What is the problem?
River banks and reservoirs themselves are often polluted with various garbage and plastic. When going to relax in nature, people head to the water and bring food and drinks with them, along with many bags, wrappers, and bottles, but not everyone disposes of the garbage with them after rest.
What is the solution?
Dmytro Ulyanov, a 47-year-old resident of Kyiv, has been rooting for the fate of rivers for a long time. He often collected garbage on the banks of reservoirs and even organized an initiative to clean up the environment from waste with like-minded people.
"I adore Kyiv's rivers," says Ulyanov. "Back in my school years, I used to skip classes on the banks of the Lybid River. Reservoirs are like the blood of our ancestors. When you clean the banks, internal cleaning also takes place."
At first, Ulyanov simply collected garbage and threw it away. One day he saw a fire on the shore and went toward it. Amidst the heat and ash, he saw how plastic melts and what strange patterns it can form.
"I was in a creative crisis and looking for my way. I understood that there are many artists in painting, and it won't be easy to stand out among the others. There was simply not enough money for paint. When I saw how the plastic was melting, I realized this was my chance," Ulyanov recalls.
How does it work?
At first, Ulyanov did not succeed in everything, but he was not used to giving up. Back in school, the drawing teacher scolded him before his relatives because the boy couldn't draw a plum. Only thanks to his godfather Kyrylo, who was engaged in icon painting, young Ulyanov learned the basics of fine art. When he started working with plastic, he did not abandon the idea but began experimenting and researching.
"The first paintings looked like scrambled eggs," the artist shares.
In the work process, many questions arose because plastic is different — it melts in different ways, and it rests on the base in different ways. It took the artist seven years to develop his own technology.
The artist uses everything he finds on rivers' banks: polyethylene film and parts from machines and computers. He creates colored and monochrome pictures. Sometimes the very shape of the part inspires a certain idea. Sometimes he leaves whole parts of plastic in the picture so that the viewer can see what it's made of — a computer keyboard or parts of disks.
Creating one picture can take 300 grams to 1 kilogram of plastic. Ulyanov says that he once made one painting in three days, but usually, it takes one to two months. He spent half a year creating pictures Sovky and Opera Theatre.
Previously, Ulyanov had a whole laboratory with tools and chemicals. However, he lost his home and workshop, as he says, due to charlatans. Now he lives in one of the villages near Kyiv, where acquaintances allowed him to live. The artist continues to create despite all the challenges, including the absence of electricity in the house.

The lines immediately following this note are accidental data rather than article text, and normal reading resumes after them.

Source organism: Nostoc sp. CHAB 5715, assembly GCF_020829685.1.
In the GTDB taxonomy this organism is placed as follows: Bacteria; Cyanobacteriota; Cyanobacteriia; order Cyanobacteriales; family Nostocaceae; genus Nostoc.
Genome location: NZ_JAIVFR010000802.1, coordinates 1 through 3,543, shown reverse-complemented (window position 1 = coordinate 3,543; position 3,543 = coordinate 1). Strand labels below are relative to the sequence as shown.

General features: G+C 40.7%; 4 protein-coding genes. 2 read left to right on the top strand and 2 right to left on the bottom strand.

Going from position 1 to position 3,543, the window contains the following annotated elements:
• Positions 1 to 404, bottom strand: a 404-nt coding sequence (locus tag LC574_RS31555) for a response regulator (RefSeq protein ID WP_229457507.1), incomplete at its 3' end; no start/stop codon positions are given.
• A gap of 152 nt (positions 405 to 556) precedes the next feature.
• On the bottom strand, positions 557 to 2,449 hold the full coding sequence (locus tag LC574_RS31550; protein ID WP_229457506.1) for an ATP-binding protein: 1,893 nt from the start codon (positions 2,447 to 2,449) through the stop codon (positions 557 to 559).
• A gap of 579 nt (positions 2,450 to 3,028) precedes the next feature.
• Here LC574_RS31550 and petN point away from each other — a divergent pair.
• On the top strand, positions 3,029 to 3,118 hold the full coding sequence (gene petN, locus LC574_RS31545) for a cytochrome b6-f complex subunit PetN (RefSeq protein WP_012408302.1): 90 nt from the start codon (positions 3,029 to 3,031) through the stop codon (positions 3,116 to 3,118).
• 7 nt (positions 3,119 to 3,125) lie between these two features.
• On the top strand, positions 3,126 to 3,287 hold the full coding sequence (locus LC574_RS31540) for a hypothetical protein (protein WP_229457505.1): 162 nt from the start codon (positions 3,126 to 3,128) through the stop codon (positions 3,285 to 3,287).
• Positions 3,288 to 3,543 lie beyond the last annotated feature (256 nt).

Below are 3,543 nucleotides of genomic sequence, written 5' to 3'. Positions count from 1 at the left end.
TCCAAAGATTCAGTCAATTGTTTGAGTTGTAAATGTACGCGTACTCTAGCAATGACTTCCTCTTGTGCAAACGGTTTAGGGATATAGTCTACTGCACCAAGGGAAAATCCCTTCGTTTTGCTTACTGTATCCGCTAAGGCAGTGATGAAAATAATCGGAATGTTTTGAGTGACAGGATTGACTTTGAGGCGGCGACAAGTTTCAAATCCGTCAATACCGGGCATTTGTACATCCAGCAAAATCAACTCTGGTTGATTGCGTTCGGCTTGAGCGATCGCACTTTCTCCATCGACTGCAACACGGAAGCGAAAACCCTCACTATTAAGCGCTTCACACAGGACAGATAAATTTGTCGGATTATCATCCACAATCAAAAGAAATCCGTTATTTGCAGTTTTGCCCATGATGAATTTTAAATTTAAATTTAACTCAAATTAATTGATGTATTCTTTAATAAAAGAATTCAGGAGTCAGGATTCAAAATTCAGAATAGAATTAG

"I made from memory the tools that were used back in the 19th century, in particular when tinning pans," says the artist, "I use them to create new paintings."
Now plastic paintings are born in the most natural conditions. The plastic melts on the fire on which Ulyanov cooks his food. First, he fries the fish and then the plastic.
"Before, I first photographed what I wanted to depict. Now the landscape is born in the process. I am interested in what can come out of the available material. I already know how this or that type of plastic will behave, what I need to add to get what I need ", says Ulyanov.
Does it really work?
Ulyanov's paintings were exhibited in the capital's Museum of Water and the Museum of Toilet History.
The artist has paintings dedicated to the planet Mars. He says that he created them from old Mercedes parts. When the full-scale invasion began, Ulyanov was just painting one of the works dedicated to the red planet.
The artist helped volunteers deliver humanitarian goods to Irpin in the Kyiv region when hostilities occurred there. Now he earns a living by doing repairs.
"I have to somehow survive," he says, "I'm a professional designer. I can design any interior, or I can just do high-quality repairs."
In his spare time, Ulyanov continues to create paintings. Currently, he is working on a series of paintings, Rivers of War — pictures in small A3-A4 format. The artist does not reveal the secrets of the technique, and he only says that it is a heat treatment of plastic.
These paintings can be washed simply in the bathroom; they have no smell and will live forever.
"I have seen that many people make paintings from plastic, but I have never seen such a technique," says Ulyanov.
The artist wants to sell paintings to be able to help the army. Now he and a friend are trying to revive an old environmental initiative, and they plan to register a non-governmental organization to continue cleaning the banks of rivers, attract more people to rallies, popularize knowledge about rivers among the population, and also hold auctions so that the funds received from the sale of paintings can be directed to the needs of the Ukrainian army.
Digest of the most interesting news: just about the main thing